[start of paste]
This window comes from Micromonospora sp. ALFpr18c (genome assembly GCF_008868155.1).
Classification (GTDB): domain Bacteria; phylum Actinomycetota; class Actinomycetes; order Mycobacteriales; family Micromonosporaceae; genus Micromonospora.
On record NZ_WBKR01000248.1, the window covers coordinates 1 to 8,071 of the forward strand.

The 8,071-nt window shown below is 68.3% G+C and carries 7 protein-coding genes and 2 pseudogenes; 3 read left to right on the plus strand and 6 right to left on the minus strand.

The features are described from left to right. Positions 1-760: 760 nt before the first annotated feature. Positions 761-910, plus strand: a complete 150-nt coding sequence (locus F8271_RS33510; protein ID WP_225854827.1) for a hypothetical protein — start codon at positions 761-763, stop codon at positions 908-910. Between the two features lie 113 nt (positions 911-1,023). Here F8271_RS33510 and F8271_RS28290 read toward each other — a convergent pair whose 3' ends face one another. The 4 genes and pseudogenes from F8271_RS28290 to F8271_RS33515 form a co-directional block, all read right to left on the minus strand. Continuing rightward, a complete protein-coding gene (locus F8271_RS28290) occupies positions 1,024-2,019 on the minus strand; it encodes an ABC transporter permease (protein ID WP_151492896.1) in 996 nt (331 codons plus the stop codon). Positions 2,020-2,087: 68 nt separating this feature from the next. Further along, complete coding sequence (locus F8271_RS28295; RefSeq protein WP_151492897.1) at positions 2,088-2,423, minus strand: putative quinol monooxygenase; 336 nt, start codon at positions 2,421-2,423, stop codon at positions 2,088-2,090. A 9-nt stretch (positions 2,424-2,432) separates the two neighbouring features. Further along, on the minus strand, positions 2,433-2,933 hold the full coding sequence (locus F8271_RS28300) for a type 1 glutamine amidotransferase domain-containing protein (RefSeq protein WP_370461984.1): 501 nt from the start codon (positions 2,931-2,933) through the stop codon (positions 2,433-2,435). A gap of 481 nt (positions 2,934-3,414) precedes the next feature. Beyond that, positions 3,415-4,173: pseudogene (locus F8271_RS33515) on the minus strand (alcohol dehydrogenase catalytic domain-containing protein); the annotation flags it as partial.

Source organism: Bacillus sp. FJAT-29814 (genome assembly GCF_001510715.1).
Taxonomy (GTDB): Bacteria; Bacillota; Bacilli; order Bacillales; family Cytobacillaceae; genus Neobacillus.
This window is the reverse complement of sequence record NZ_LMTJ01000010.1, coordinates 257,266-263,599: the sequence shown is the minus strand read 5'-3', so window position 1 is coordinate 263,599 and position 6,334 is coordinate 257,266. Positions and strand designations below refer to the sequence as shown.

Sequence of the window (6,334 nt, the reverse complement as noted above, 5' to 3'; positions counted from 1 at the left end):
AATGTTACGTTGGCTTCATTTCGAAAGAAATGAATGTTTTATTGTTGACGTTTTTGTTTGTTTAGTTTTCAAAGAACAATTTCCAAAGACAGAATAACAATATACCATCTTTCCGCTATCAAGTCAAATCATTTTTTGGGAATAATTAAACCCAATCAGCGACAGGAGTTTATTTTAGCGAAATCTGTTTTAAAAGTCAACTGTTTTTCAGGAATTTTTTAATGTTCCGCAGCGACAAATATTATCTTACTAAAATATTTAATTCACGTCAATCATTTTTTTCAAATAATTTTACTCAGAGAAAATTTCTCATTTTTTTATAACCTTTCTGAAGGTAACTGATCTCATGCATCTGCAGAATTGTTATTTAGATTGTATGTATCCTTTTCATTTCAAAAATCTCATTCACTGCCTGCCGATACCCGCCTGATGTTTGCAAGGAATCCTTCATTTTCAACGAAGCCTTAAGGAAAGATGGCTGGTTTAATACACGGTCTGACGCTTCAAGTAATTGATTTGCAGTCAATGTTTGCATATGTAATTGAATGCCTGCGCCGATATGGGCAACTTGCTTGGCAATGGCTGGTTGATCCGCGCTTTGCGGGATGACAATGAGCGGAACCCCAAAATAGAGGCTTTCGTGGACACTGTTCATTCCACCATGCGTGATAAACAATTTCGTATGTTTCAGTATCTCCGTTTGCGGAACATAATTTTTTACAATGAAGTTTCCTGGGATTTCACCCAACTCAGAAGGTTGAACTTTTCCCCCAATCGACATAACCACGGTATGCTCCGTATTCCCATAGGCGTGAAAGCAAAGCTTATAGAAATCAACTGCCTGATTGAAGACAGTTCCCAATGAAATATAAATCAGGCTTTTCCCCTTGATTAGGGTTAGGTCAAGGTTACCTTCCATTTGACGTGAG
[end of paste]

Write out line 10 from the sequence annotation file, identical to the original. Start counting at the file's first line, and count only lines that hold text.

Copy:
AATGTTACGTTGGCTTCATTTCGAAAGAAATGAATGTTTTATTGTTGACGTTTTTGTTTGTTTAGTTTTCAAAGAACAATTTCCAAAGACAGAATAACAATATACCATCTTTCCGCTATCAAGTCAAATCATTTTTTGGGAATAATTAAACCCAATCAGCGACAGGAGTTTATTTTAGCGAAATCTGTTTTAAAAGTCAACTGTTTTTCAGGAATTTTTTAATGTTCCGCAGCGACAAATATTATCTTACTAAAATATTTAATTCACGTCAATCATTTTTTTCAAATAATTTTACTCAGAGAAAATTTCTCATTTTTTTATAACCTTTCTGAAGGTAACTGATCTCATGCATCTGCAGAATTGTTATTTAGATTGTATGTATCCTTTTCATTTCAAAAATCTCATTCACTGCCTGCCGATACCCGCCTGATGTTTGCAAGGAATCCTTCATTTTCAACGAAGCCTTAAGGAAAGATGGCTGGTTTAATACACGGTCTGACGCTTCAAGTAATTGATTTGCAGTCAATGTTTGCATATGTAATTGAATGCCTGCGCCGATATGGGCAACTTGCTTGGCAATGGCTGGTTGATCCGCGCTTTGCGGGATGACAATGAGCGGAACCCCAAAATAGAGGCTTTCGTGGACACTGTTCATTCCACCATGCGTGATAAACAATTTCGTATGTTTCAGTATCTCCGTTTGCGGAACATAATTTTTTACAATGAAGTTTCCTGGGATTTCACCCAACTCAGAAGGTTGAACTTTTCCCCCAATCGACATAACCACGGTATGCTCCGTATTCCCATAGGCGTGAAAGCAAAGCTTATAGAAATCAACTGCCTGATTGAAGACAGTTCCCAATGAAATATAAATCAGGCTTTTCCCCTTGATTAGGGTTAGGTCAAGGTTACCTTCCATTTGACGTGAG